Thursday, October 7, 2010

Welcome to the Jungle (My Amazonian Adventure)

I spent my birthday this year in the heart of the Bolivian Amazon. After days of harrowing bus rides (Normal People Fly), my friend and I finally arrived in Rurrenabaque. The next day we set out on a jungle tour with Mashaquipe, an eco-friendly, community-based tour agency. Its staff and guides are from the jungle itself.

Our first stop was a farm which cultivated caña dulce (sugarcane). I’ve seen plenty of sugarcane grown in Paraguay, but I’ve never seen it processed before. This family processed the plant from scratch, using trapiches (horse-drawn yokes connected to presses) to extract the juice from the sugarcane and giant iron pots set over a wood fire to turn the juice into honey and sugar. The families in Rurrenabaque that don’t work with tourists live off of agricultural activities, especially the growing of sugarcane, plantains, and corn. They are fortunate to have a weekly farmers’ market in Rurre where they can sell their products. Even in the middle of the jungle, there is agriculture!

We continued our journey in a motorized canoe to Mashaquipe’s lodge in the middle of the jungle. Although the accommodations were basic, I was thrilled by the running water and electricity. Our guide took us on a walk through the jungle. Along the way he explained the names and purposes of different trees and plants. We had to follow him closely as the path was blocked by underbrush, which he had to clear with a machete. Besides, we wanted to be as quiet as possible to avoid scaring the animals. Even though the dense vegetation made it difficult to see, we were lucky to spot a cluster of squirrel monkeys swinging and jumping from trees.

The next day, we set off on an 8 kilometer trek through the jungle. This area was much less dense than the one from the previous day and the trees were shorter, as they weren’t competing for sunlight. In the middle of our walk, the sky opened up and it started to pour. Everyone had told us that we were in the middle of the drought. I guess they don’t call it the rainforest for nothing! Our guide sprinted through the forest and we tried our best to follow, trying not to trip while scrambling over tree branches and up hills. The sound of the pouring rain drowned the noise of our approach, allowing us to spot a capuchin monkey. We finally reached our campsite, absolutely drenched (well I didn’t get too wet thanks to the pack cover and pancho my parents bought me), and lay out our stuff to dry.

After drying ourselves, we re-wet ourselves in the Río Tuichi where we went for a long swim. Afterward, our guide asked us if we could help him collect firewood. By this point I was feeling so confident that I took his machete and sprinted through the jungle. I was able to use the machete skills I acquired in Paraguay to chop down trees for our cooking fire. When we returned to our campsite, our guide immediately signaled us to be quiet. We crept to the kitchen and silently sat down, while wild pigs went rummaging through the forest around us. After 20 minutes or so, either their curiosity or their courage got the better of them and they began to approach us. We saw, all in all, about 60 wild pigs!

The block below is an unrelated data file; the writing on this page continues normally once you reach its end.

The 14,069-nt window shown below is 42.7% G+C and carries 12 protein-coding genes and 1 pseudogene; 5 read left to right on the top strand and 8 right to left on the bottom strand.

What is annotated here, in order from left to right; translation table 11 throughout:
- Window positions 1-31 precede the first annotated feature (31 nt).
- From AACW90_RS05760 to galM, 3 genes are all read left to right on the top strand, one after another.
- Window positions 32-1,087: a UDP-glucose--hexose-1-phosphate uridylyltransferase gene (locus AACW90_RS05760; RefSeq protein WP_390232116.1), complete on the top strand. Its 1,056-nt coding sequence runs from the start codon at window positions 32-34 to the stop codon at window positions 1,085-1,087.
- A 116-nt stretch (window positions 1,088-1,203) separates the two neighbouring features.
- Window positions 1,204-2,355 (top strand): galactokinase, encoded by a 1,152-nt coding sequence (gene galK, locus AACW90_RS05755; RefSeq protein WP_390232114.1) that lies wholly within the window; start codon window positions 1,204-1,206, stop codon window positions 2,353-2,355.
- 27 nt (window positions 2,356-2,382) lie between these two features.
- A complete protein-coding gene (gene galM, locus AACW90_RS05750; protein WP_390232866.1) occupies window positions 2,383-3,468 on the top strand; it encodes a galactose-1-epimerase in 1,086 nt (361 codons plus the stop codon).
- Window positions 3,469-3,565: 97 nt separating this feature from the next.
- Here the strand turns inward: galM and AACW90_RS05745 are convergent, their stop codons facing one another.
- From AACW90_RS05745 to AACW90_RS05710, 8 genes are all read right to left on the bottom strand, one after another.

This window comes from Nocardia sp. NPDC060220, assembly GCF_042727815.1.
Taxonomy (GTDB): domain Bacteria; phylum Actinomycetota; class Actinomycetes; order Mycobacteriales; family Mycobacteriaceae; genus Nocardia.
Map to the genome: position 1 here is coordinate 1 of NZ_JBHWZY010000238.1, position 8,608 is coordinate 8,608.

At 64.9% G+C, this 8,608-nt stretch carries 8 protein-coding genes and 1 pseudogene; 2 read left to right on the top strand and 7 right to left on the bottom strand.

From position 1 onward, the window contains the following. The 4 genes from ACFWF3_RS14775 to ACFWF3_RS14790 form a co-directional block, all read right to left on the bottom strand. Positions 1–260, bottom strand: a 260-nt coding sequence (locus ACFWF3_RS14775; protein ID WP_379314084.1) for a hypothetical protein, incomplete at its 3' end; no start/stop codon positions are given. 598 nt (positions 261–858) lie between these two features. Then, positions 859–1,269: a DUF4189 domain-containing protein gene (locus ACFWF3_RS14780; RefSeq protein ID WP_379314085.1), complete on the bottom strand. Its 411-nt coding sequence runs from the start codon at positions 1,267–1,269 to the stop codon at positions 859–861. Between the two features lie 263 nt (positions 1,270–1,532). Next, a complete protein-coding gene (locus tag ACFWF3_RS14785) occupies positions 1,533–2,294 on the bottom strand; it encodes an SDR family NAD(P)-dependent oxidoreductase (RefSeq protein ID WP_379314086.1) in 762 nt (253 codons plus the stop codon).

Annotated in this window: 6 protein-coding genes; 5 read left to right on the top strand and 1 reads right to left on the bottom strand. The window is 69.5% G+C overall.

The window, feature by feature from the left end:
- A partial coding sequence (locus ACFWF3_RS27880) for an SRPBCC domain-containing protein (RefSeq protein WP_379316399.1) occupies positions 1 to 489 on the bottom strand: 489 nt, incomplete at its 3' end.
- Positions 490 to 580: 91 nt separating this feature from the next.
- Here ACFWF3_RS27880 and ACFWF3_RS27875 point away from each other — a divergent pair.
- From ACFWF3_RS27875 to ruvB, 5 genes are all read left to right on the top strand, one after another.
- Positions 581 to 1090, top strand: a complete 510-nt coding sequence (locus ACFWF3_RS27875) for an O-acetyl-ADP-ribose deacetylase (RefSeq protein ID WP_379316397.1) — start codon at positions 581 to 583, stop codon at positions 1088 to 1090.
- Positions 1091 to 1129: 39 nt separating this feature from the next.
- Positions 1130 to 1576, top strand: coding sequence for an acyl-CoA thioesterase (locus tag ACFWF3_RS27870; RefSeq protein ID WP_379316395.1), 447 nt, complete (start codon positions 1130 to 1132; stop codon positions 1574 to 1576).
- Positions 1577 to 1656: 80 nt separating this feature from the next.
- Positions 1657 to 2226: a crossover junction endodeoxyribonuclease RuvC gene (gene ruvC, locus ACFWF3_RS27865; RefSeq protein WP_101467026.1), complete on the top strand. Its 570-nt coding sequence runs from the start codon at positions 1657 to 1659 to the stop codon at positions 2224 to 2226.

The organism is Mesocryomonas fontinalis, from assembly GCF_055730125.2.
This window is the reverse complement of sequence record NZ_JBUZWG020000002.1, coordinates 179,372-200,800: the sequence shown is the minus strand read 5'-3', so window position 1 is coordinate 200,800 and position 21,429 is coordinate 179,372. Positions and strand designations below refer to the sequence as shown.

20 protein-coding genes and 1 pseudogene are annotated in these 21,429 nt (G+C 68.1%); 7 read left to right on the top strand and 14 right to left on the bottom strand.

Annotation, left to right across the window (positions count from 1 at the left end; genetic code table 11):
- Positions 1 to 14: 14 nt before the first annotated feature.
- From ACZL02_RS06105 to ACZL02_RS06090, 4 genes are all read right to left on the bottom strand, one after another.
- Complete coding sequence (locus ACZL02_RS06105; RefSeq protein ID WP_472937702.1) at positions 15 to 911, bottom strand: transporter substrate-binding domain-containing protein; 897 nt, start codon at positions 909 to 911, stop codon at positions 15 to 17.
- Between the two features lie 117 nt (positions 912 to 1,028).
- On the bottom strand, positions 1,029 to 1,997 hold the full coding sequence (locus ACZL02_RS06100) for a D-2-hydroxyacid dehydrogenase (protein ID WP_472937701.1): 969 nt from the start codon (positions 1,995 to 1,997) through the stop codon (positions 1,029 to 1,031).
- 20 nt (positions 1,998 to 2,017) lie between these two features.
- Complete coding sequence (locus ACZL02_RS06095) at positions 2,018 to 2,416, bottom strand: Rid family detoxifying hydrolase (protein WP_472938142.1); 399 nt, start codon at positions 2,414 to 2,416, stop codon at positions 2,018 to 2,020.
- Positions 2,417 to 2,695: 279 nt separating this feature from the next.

In the night, our guide took us for a walk to see if we could glimpse any nocturnal animals. Mostly we just saw night spiders. We threw bugs into their webs and watched them entangle their prey in thread. It was fascinating to watch them weave their webs. I felt like a third grade squashing bugs and cutting worms in half just to see what would happen. We were incredibly fortunate to catch sight of a tapir. A tapir looks like a giant rat. It’s huge and can weight up to 250 kilos! Ours was with its baby, also a sizable animal. It’s incredibly rare to see a tapir. Last year, only 20 tourists spotted a tapir with the Mashaquipe guides.
The next morning, we set off bright and early, 6 AM, to the viewpoint of the guacamayos (parrots/macaws). The entire area was surrounded by thick clouds. We waited for hours for the mist to clear. When it finally did, we saw hundreds of red, blue, and green macaws flying back and forth. Where we went is the only place in the jungle where they congregate because there they lay their eggs in the wall.

We returned to our campsite via boats, specifically rafts. The Tacana people, the indigenous group that Mashaquipe is part of, traditionally traveled up and down the river and transported all their goods by way of wooden rafts. We did the same, but luckily we didn’t have to worry about wetting our stuff as all we took with us were our swimsuits. Our guide let me take the helm and steer our raft down the river. It became a bit of a free-for-all when my friend tried shaking the boat and then pushed our guide into the water. I hit him with the oar, only to lose my balance and fall in myself!

I only spent three days in the jungle, but they were absolutely amazing.

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